Section 1406 of the National Defense Authorization Act for Fiscal Year 1991 that can be canceled. An M or a Surplus Account occurs as a result of unobligated funds after the availability of those funds (generally 1, 2, or 3 years) expires. Unused obligations can be used to fund increases in valid obligations if an agency discovers that it has underestimated the amount of the obligation or receives an unexpected charge associated with a given fiscal year and appropriation.307
12 February: The Chairman of the Joint Chiefs of Staff General Colin L. Powell (October 1989–September 1993) recommends several changes to defense doctrine in a report to Defense Secretary Leslie Aspin Jr. (January 1993–February 1994). In his report, General Powell emphasizes the importance of retaining a high state of readiness, and the need for forward deployments that support U.S. foreign policy objectives. Other recommendations include consolidating Navy, Marine Corps, Air Force, and Coast Guard initial fixed-wing training and transition of such training to a common primary training aircraft. He also recommends that the military consider merging the individual services’ major aircraft maintenance depots into a joint depot maintenance command.308
27 March: When the White House releases the Fiscal Year 1994 budget, Secretary of Defense Leslie Aspin Jr. (January 1993–February 1994) describes the proposal as “the first truly post–Cold War budget . . . it cuts Cold War forces and begins to buy the new capabilities we need to meet the new dangers we face.” The budget includes a number of new initiatives:
- $398 million for an account to cover the costs of peacekeeping, humanitarian, and disaster relief operations
- Special emphasis on strategic mobility and military power projection by funding a sixth amphibious assault ship (LHD) and developing the V-22 Osprey
- Intensified efforts to slow the proliferation of weapons of mass destruction (WMD) and their delivery means, including $400 million to continue and expand efforts to cooperatively reduce the WMD threat in the former Soviet Union
To support and further the spread of democracy, the budget also renews efforts to forge security partnerships with Russia and former Soviet states with an additional $50 million to institutionalize and expand military-to-military contacts.309
307 Milton J. Socolar, Special Assistant to the Comptroller General of the United States, The Government’s Use of “M” and Merged Surplus Accounts, General Accounting Office Testimony, 2 August 1990, http://gao.gov/assets/110/103446.pdf.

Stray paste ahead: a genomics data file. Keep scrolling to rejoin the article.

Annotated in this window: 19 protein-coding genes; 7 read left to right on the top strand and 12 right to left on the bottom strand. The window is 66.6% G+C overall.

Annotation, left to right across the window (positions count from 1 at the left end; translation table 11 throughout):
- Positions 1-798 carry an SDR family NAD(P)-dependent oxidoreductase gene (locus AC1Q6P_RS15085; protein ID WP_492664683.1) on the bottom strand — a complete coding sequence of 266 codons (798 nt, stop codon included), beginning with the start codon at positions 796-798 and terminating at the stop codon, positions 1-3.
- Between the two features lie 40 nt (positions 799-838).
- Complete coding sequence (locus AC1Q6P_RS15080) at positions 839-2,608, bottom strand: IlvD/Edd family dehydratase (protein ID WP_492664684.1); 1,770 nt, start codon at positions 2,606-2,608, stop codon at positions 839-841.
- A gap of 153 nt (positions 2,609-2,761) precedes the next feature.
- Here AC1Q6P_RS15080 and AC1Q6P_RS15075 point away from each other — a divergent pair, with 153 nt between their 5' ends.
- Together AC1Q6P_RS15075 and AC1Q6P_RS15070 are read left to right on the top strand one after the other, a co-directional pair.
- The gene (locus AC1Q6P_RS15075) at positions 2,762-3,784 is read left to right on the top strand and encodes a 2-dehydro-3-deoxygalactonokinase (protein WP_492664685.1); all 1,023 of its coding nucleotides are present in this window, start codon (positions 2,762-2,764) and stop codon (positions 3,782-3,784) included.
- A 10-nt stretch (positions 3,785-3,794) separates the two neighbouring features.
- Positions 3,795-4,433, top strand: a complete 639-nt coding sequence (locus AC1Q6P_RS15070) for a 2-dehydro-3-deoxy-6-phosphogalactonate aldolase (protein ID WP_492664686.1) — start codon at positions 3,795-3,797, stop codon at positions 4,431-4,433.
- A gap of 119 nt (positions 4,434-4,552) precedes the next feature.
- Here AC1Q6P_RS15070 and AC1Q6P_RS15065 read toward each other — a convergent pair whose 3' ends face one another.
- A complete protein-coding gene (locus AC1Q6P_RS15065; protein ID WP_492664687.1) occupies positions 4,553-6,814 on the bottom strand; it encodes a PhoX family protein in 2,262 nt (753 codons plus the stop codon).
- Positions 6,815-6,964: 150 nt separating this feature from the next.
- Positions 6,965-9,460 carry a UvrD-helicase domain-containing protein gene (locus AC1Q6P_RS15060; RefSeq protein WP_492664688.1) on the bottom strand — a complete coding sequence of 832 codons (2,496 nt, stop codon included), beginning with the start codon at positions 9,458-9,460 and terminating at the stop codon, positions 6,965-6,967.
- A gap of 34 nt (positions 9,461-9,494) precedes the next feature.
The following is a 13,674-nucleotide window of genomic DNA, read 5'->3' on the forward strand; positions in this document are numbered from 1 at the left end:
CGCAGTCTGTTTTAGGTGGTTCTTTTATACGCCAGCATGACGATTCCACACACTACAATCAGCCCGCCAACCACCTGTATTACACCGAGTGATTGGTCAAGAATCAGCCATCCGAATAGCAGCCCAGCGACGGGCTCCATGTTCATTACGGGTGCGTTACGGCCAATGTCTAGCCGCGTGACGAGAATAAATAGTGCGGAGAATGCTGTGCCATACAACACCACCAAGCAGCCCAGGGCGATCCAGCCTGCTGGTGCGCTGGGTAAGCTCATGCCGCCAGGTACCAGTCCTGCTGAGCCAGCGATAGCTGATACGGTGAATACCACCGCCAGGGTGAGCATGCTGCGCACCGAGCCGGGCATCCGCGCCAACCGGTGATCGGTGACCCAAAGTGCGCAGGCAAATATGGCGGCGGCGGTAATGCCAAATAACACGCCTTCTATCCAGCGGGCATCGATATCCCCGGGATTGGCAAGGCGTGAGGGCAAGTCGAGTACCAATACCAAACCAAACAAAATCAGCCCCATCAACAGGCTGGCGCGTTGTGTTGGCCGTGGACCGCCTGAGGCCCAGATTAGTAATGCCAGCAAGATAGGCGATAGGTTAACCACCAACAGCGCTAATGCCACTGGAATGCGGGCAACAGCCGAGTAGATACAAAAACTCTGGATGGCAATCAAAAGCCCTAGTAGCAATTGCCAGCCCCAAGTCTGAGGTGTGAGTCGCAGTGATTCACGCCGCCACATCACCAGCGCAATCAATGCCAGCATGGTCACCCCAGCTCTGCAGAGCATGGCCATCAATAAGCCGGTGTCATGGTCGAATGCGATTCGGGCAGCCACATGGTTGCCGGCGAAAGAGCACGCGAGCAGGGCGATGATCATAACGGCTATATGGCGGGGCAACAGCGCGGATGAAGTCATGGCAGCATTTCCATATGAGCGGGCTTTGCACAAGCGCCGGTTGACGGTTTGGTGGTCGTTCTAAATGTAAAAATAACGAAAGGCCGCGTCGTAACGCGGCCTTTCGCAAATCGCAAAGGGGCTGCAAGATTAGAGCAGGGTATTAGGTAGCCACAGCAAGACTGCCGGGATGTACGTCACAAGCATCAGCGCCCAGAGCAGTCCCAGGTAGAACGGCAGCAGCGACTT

308 122300Z Feb 93, CNO CHINFO Series, Post 1990 Command File, 1993, box 943. Navy Archives, Naval History and Heritage Command, Washington Navy Yard, Washington, DC 20374.
309 271700Z Mar 93, CNO CHINFO Series, Post 1990 Command File, 1993, box 943, Navy Archives, Naval History and Heritage Command, Washington Navy Yard, Washington, DC 20374; This issue of NAVNEWS includes a full breakdown of the FY94 budget as it pertains to defense and particularly Navy spending and force structure and the outline of post–Cold War restructuring and force reductions.
28 April: Secretary of Defense Leslie Aspin Jr. (January 1993–February 1994) lifts the Department of Defense policy ban on the assignment of women as combat aircrew.310
29 April: In a message to Navy leadership, Chief of Naval Operations Admiral Frank B. Kelso II (June 1990–April 1994) outlines the Navy’s steps in implementing the major changes directed by Secretary of Defense Les Aspin Jr. (January 1993–February 1994) regarding the future roles of women in the military, including permitting them to compete for assignments in aircraft engaged in combat missions. In step with changes across the armed services, the Navy plans to open as many additional ships as practicable within current law and draft legislation to repeal the law that excludes assignment of female Sailors to ships engaging in combat missions. The admiral also directs that recruiting for aviation officers and the selection of aircraft/mission specialization be on a gender-neutral basis.311
3 August: The Government Performance and Results Act of 1993 (PL 103-62) assesses the requirements for federal agency personnel regarding knowledge and skill in information resources management and the adequacy of those requirements for facilitating the achievement of performance goals.312 The act’s preamble states congressional concern regarding waste and inefficiencies in the federal government. It emphasizes the need for greater attention to program performance and results in the hopes of improving strategic planning and performance measurements throughout the federal government.